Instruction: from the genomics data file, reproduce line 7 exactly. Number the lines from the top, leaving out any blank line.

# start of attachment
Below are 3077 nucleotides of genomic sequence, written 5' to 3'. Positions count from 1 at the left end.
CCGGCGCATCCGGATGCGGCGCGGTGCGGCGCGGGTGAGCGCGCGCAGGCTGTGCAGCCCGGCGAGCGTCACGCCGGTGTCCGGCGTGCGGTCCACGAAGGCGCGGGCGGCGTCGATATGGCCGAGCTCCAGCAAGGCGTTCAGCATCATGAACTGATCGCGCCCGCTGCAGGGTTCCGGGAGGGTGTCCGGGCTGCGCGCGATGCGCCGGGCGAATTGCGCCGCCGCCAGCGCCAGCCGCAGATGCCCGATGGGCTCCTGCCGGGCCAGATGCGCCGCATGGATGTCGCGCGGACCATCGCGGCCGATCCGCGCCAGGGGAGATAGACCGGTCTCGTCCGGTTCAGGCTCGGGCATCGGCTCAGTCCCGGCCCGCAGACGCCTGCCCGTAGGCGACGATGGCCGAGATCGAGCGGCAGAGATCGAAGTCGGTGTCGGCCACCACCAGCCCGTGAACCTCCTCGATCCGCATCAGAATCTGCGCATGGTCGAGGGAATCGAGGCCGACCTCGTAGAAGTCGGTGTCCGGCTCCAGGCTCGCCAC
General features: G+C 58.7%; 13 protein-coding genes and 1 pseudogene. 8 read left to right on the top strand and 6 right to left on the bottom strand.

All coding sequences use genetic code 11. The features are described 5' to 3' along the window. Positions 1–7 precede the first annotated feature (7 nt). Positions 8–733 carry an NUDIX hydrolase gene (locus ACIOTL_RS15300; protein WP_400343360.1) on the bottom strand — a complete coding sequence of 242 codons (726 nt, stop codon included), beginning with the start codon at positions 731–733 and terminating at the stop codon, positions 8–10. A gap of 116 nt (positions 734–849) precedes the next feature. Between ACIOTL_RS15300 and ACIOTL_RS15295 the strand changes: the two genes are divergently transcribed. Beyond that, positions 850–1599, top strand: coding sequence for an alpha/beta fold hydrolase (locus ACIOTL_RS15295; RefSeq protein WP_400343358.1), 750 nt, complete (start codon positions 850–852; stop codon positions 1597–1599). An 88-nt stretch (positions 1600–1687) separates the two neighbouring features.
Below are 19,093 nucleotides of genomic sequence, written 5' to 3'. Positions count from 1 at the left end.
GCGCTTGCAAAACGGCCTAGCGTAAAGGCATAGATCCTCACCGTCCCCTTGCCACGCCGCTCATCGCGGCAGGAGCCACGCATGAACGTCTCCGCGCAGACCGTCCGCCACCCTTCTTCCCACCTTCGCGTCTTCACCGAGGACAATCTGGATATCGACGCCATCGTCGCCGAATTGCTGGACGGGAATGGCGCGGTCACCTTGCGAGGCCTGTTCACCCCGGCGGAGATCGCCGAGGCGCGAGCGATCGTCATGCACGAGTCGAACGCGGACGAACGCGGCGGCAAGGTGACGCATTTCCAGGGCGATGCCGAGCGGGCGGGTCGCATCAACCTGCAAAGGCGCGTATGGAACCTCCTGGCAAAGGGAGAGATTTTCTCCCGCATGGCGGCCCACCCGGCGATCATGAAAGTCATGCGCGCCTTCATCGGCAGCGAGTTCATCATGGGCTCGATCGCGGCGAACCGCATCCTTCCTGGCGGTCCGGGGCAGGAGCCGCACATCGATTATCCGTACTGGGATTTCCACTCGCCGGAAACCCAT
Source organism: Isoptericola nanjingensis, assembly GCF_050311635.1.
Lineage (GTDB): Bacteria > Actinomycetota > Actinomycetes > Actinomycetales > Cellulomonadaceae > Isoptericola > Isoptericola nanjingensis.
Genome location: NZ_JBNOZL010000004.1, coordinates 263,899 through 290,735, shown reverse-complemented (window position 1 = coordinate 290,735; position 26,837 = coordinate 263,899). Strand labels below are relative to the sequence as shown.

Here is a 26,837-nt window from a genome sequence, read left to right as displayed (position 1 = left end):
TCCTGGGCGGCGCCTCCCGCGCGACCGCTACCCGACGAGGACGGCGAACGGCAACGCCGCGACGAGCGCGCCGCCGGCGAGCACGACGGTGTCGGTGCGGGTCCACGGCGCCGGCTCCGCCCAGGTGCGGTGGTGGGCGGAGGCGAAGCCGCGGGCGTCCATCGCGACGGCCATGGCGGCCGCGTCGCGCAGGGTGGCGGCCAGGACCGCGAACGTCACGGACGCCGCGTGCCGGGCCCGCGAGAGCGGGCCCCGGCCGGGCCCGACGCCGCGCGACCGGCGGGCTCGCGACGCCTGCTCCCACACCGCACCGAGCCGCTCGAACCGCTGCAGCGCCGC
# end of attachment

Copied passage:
Source organism: Isoptericola nanjingensis, assembly GCF_050311635.1.